Language requirements: English B2, German A2.
What place might the practice of literary realism find within the city? What relationship, in turn, might realism and the fantastic have first with each other, and second with the notion of place? How, specifically, does E. T. A. Hoffmann — one of the most influential German writers of the nineteenth century — arrive in his own city, Berlin, through his idiosyncratic poetological praxis?
Hoffmann reached the peak of his writerly prowess in Berlin. The aim of this course will be to uncover the hidden, fantastic Berlin that he knew, whilst sketching an account of what we might call Hoffmann’s ‘realism’ in the process. It aims to serve both as an introduction to Hoffmann and as an enquiry into the kind of writing that might enable us to reproduce the character and secrets of a city. As such, we will begin to study Hoffmann’s alignment with the literary and cultural currents of his own time, and to question his conventional reputation as Gothic Romanticist. Above all, we will begin to ‘read’ the city of Berlin through the eyes and words of Hoffmann.
We will take our lead from Walter Benjamin’s essays and radio pieces on Hoffmann and his ‘dämonische[s] Berlin’ as we follow through a series of readings of his literary and artistic works. The sessions which form the heart of the course will focus on close readings of Hoffmann’s major Berlin tales, and the swarms of urban ghosts, demons and Doppelgänger at work within them. Questions of mockery and imitation as well as of revenants and ghosts, of split identities and paranoid fantasies, come to life in these urban tales. One of our main lines of enquiry will be what these motifs tell us about mimetic realism, as a re-production or ‘doubling’ of objects, people and experiences. We will also devote time to thinking about how literary life flourishes in the city, reading about Hoffmann’s own close literary circle and its fictionalised double in Die Serapionsbrüder. The seminar embraces an interdisciplinary approach, interspersing readings of Hoffmann’s texts with sessions devoted to his visual artworks, many of which are Berlin-focused, with a view to asking how we might begin to ‘read’ these pictures alongside his writings. We will also devote a session to a ‘Hoffmann-tour’ of Berlin, aiming to ‘read’ the city through his eyes and words by returning to significant places and structures from his time in Berlin, including his Stammlokal, and to the settings from the tales we have read together.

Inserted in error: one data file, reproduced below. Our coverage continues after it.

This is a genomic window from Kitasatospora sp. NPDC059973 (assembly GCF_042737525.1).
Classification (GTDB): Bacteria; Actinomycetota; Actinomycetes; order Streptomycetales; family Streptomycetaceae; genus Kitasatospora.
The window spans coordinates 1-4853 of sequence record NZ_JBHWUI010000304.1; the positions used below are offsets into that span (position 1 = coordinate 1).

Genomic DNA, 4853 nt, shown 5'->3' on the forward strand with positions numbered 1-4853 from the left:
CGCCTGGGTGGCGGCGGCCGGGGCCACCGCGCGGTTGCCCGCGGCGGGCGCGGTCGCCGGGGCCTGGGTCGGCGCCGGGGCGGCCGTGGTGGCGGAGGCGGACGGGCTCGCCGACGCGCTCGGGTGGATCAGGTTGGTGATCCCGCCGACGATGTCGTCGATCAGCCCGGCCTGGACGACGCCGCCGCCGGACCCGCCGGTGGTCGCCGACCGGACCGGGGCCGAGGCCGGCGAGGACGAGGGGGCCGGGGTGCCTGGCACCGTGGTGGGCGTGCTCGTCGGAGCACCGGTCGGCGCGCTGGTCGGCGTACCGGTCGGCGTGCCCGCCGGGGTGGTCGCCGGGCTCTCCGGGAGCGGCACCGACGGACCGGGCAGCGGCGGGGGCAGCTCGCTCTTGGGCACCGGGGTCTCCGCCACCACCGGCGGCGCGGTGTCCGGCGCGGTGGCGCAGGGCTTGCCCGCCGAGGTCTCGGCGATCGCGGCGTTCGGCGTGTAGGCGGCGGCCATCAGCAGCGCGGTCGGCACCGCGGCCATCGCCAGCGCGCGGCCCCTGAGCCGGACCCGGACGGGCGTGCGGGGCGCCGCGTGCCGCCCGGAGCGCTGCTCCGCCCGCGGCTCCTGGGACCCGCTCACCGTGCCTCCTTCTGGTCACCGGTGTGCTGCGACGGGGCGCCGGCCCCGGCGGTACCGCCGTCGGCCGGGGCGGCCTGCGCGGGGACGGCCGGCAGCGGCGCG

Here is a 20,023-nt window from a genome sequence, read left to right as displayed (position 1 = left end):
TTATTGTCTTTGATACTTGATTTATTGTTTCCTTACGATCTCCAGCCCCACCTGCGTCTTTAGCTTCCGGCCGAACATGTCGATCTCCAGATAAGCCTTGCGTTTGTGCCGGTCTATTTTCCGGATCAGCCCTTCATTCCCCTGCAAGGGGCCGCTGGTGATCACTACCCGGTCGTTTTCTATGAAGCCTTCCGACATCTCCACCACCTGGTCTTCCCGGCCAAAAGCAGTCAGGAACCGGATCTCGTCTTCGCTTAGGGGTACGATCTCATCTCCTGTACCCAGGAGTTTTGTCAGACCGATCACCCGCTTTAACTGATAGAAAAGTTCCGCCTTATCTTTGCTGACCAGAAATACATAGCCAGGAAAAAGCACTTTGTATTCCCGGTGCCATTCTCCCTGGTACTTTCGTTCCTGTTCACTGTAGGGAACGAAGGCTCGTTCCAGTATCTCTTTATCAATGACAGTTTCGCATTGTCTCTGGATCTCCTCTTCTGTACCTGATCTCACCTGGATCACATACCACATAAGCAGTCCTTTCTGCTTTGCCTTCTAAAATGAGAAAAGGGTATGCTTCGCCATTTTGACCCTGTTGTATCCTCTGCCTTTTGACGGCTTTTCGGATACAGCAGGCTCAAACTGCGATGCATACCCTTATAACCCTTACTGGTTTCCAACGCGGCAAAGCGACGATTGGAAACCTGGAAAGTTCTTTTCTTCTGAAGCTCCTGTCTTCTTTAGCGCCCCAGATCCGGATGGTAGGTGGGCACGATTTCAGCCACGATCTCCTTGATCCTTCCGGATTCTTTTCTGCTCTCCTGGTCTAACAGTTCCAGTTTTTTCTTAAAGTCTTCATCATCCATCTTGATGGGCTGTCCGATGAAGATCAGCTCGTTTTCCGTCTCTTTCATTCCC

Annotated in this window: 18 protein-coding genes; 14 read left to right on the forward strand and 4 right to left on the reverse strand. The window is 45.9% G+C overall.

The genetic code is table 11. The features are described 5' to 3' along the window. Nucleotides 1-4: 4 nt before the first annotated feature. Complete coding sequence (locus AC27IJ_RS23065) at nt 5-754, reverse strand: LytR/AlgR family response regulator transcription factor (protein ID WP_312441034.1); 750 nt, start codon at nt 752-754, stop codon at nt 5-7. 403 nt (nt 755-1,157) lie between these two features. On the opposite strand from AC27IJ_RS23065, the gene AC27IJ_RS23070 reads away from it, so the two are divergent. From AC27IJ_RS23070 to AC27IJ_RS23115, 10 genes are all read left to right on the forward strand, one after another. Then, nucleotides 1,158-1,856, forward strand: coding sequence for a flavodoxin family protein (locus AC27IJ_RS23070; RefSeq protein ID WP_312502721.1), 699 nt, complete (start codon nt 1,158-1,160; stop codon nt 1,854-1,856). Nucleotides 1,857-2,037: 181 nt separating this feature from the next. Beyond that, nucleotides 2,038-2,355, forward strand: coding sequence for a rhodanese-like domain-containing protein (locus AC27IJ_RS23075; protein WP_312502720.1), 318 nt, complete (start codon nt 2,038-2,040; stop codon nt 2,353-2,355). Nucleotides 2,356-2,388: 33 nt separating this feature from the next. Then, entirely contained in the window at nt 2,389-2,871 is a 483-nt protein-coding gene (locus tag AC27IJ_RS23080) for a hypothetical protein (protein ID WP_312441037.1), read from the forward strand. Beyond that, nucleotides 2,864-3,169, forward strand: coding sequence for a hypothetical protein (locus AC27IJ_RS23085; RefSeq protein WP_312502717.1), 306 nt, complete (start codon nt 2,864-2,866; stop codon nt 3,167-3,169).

The course will end with a gesture towards Hoffmann’s influence on other ‘demonic’ literary cities and their writers. We will look at extracts of texts by Balzac, Baudelaire and Poe on Paris, and by Dickens on London, looking for the ‘Hoffmannesque’ influence on their city descriptions. Students will have the opportunity to propose their own readings for these sessions, as we consider the importance of Hoffmann as a figure who influenced not just the face of literature, but the face of the literary city.
COURSE REQUIREMENTS AND EXPECTATIONS
The course discussions will be conducted primarily in English. A high standard of academic English will be requisite. Translations into English of all texts will be provided. However, since we are aiming for a close and authentic engagement with Hoffmann’s tales, reading the texts in the original German where possible is encouraged. Students are free also to read our French texts in French. Our class discussions, accordingly, will try as much as possible to bring Hoffmann’s original language into play. Work for assessment may be submitted in English or German.
Course materials, including English translations of Hoffmann’s texts, will be uploaded in moodle before the session. Students are encouraged to read widely for themselves — completing at the very minimum the requisite primary reading for each week – and to bring their own additional materials to class. Active participation in the sessions is an important part of this course, and will accordingly form a percentage of the final grade. Participation can take the form of offering a short (10-15 minute) Referat on one of the set texts, or simply of consistent active engagement in class discussion. Referate should serve as brief introductions to the text in question and as a stimulus for wider class discussion, not simply as a resumé of the material. They should ask pertinent questions and begin to sketch the framework of our discussion.
For the final assessment, students are required to submit a piece of work that reflects on and responds to what they have learned and read during our sessions. This can take the form of an academic essay or a creative written response of their choosing to be agreed with me in good time before submission. According to Hoffmann’s own playful, non-conventional attitude to writing, the scope for this piece is flexible and diverse forms and ideas — such as creative essays or fictional pieces of prose — will be encouraged. All written work should be rigorous and should in some way explicitly relate to the topics we have covered in our sessions. Students will present a précis of their work to the rest of the class in the final two sessions and be prepared to answer questions on it.